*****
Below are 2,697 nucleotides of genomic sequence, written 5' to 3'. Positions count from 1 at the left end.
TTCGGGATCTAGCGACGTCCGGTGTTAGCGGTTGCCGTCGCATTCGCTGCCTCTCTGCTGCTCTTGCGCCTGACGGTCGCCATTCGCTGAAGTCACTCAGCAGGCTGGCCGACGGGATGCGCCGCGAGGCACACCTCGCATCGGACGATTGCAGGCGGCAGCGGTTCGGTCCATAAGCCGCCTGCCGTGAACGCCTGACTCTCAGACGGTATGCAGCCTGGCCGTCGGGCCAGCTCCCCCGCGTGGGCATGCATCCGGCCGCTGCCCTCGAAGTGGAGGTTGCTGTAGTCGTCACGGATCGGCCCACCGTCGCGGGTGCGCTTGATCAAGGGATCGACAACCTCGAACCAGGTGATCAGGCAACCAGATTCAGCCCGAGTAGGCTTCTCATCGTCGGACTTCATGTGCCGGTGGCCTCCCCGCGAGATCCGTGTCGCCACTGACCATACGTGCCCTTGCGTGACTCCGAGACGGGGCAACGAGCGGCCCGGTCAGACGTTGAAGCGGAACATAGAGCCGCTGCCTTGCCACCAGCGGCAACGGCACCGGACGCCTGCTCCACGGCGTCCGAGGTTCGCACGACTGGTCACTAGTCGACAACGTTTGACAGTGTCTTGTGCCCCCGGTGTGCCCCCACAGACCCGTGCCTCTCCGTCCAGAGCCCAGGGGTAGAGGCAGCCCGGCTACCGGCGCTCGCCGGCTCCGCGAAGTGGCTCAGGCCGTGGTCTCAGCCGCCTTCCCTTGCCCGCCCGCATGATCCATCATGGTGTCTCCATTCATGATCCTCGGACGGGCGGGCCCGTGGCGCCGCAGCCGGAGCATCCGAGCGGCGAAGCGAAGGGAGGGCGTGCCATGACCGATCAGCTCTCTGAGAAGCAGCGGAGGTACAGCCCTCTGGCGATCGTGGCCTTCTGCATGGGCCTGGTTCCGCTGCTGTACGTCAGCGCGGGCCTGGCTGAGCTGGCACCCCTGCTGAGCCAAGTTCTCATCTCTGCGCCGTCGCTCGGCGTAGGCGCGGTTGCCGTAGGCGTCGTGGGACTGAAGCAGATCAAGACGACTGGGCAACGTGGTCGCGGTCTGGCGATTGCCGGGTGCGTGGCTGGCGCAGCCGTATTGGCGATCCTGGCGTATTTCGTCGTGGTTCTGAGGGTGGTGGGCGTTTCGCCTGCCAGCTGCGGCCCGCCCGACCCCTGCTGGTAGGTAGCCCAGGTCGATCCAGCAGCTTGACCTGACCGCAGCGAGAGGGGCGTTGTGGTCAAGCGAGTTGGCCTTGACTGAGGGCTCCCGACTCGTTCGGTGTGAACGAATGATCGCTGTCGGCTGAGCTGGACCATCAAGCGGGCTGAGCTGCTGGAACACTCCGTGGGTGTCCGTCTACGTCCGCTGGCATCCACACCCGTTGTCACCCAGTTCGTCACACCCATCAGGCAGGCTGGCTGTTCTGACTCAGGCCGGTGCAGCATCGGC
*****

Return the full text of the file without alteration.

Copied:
Below are 2,697 nucleotides of genomic sequence, written 5' to 3'. Positions count from 1 at the left end.
TTCGGGATCTAGCGACGTCCGGTGTTAGCGGTTGCCGTCGCATTCGCTGCCTCTCTGCTGCTCTTGCGCCTGACGGTCGCCATTCGCTGAAGTCACTCAGCAGGCTGGCCGACGGGATGCGCCGCGAGGCACACCTCGCATCGGACGATTGCAGGCGGCAGCGGTTCGGTCCATAAGCCGCCTGCCGTGAACGCCTGACTCTCAGACGGTATGCAGCCTGGCCGTCGGGCCAGCTCCCCCGCGTGGGCATGCATCCGGCCGCTGCCCTCGAAGTGGAGGTTGCTGTAGTCGTCACGGATCGGCCCACCGTCGCGGGTGCGCTTGATCAAGGGATCGACAACCTCGAACCAGGTGATCAGGCAACCAGATTCAGCCCGAGTAGGCTTCTCATCGTCGGACTTCATGTGCCGGTGGCCTCCCCGCGAGATCCGTGTCGCCACTGACCATACGTGCCCTTGCGTGACTCCGAGACGGGGCAACGAGCGGCCCGGTCAGACGTTGAAGCGGAACATAGAGCCGCTGCCTTGCCACCAGCGGCAACGGCACCGGACGCCTGCTCCACGGCGTCCGAGGTTCGCACGACTGGTCACTAGTCGACAACGTTTGACAGTGTCTTGTGCCCCCGGTGTGCCCCCACAGACCCGTGCCTCTCCGTCCAGAGCCCAGGGGTAGAGGCAGCCCGGCTACCGGCGCTCGCCGGCTCCGCGAAGTGGCTCAGGCCGTGGTCTCAGCCGCCTTCCCTTGCCCGCCCGCATGATCCATCATGGTGTCTCCATTCATGATCCTCGGACGGGCGGGCCCGTGGCGCCGCAGCCGGAGCATCCGAGCGGCGAAGCGAAGGGAGGGCGTGCCATGACCGATCAGCTCTCTGAGAAGCAGCGGAGGTACAGCCCTCTGGCGATCGTGGCCTTCTGCATGGGCCTGGTTCCGCTGCTGTACGTCAGCGCGGGCCTGGCTGAGCTGGCACCCCTGCTGAGCCAAGTTCTCATCTCTGCGCCGTCGCTCGGCGTAGGCGCGGTTGCCGTAGGCGTCGTGGGACTGAAGCAGATCAAGACGACTGGGCAACGTGGTCGCGGTCTGGCGATTGCCGGGTGCGTGGCTGGCGCAGCCGTATTGGCGATCCTGGCGTATTTCGTCGTGGTTCTGAGGGTGGTGGGCGTTTCGCCTGCCAGCTGCGGCCCGCCCGACCCCTGCTGGTAGGTAGCCCAGGTCGATCCAGCAGCTTGACCTGACCGCAGCGAGAGGGGCGTTGTGGTCAAGCGAGTTGGCCTTGACTGAGGGCTCCCGACTCGTTCGGTGTGAACGAATGATCGCTGTCGGCTGAGCTGGACCATCAAGCGGGCTGAGCTGCTGGAACACTCCGTGGGTGTCCGTCTACGTCCGCTGGCATCCACACCCGTTGTCACCCAGTTCGTCACACCCATCAGGCAGGCTGGCTGTTCTGACTCAGGCCGGTGCAGCATCGGC